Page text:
Student veterans returning to a community college: Understanding their transitions

Rumann, Corey
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Higher education and the military have been linked throughout history in the United States. Now, with the current wars in Afghanistan and Iraq the higher education community is beginning to realize again the importance of understanding student veterans' transition experiences into college and providing appropriate support programs. However, the experiences of war veterans making the transition from servicemember to college student are not clearly understood. Consequently, community colleges and other institutions of higher education may not possess the information necessary to assist these students effectively.

The purpose of this phenomenological, qualitative research study was to explore the nature of the transition experiences of student war veterans who had re-enrolled in a community college following military deployments. Using Schlossberg's Theory of Transition (Goodman, Schlossberg, & Anderson, 2006) as the theoretical framework and a three-interview series (Seidman, 2006) as the primary method of data collection, four themes characterized participants' transition experiences: (a) negotiating the transition, (b) interactions and connections with others, (c) increased maturity and changes in perspective, and (d) re-situating and negotiating identities. These findings could be used to help community colleges and other institutions of higher education to understand more clearly the experiences of student veterans. They could also help to inform student affairs professionals, administrators, and faculty as they make policy and programming decisions related to student veteran populations.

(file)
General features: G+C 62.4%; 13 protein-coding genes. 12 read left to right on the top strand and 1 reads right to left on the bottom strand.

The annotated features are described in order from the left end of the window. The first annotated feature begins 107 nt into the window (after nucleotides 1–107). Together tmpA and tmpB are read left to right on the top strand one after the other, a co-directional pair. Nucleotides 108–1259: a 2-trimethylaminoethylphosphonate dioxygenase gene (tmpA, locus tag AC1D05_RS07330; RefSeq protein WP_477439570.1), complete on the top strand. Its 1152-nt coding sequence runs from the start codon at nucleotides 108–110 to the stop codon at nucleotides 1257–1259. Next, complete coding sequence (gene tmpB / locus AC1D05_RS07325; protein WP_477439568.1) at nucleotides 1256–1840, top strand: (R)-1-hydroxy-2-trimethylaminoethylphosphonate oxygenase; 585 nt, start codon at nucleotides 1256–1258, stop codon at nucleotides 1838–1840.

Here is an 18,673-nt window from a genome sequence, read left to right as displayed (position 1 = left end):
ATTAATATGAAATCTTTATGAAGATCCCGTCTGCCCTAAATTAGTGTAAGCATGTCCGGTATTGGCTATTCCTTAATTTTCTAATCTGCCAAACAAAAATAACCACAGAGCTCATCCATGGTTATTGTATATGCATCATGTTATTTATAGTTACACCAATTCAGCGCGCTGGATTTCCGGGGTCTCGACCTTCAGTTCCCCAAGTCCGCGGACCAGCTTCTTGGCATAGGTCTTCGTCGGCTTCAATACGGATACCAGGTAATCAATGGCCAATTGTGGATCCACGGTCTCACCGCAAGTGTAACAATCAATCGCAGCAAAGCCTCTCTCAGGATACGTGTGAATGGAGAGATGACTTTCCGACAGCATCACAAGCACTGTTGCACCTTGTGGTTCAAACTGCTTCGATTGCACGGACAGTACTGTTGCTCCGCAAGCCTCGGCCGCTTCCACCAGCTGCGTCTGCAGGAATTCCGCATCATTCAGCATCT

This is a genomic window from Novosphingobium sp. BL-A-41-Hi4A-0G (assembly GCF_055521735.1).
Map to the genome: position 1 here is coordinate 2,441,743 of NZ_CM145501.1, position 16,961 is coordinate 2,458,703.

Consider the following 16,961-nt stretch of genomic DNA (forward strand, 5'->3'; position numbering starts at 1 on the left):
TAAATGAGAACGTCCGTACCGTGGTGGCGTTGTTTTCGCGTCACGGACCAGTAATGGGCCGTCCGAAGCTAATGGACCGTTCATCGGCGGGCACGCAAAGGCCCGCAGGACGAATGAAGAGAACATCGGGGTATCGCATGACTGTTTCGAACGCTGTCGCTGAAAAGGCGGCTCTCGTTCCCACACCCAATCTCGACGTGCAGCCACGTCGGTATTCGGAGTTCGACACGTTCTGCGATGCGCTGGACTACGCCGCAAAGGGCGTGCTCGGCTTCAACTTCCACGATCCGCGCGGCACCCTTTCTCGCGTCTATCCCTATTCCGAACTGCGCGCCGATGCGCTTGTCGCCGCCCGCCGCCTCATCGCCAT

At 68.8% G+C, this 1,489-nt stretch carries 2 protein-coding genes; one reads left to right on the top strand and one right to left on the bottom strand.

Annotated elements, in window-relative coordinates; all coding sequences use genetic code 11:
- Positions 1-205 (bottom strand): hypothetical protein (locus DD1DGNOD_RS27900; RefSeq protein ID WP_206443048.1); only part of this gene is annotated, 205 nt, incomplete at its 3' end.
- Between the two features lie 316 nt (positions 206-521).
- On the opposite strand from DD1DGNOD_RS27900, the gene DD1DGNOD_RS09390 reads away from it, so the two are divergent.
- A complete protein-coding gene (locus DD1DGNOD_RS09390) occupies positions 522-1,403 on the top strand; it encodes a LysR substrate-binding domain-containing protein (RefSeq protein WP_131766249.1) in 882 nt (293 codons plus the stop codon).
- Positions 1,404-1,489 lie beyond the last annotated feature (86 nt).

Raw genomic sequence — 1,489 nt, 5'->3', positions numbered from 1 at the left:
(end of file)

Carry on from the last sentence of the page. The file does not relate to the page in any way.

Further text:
Community Colleges, Higher Education, Student, Transition, Veterans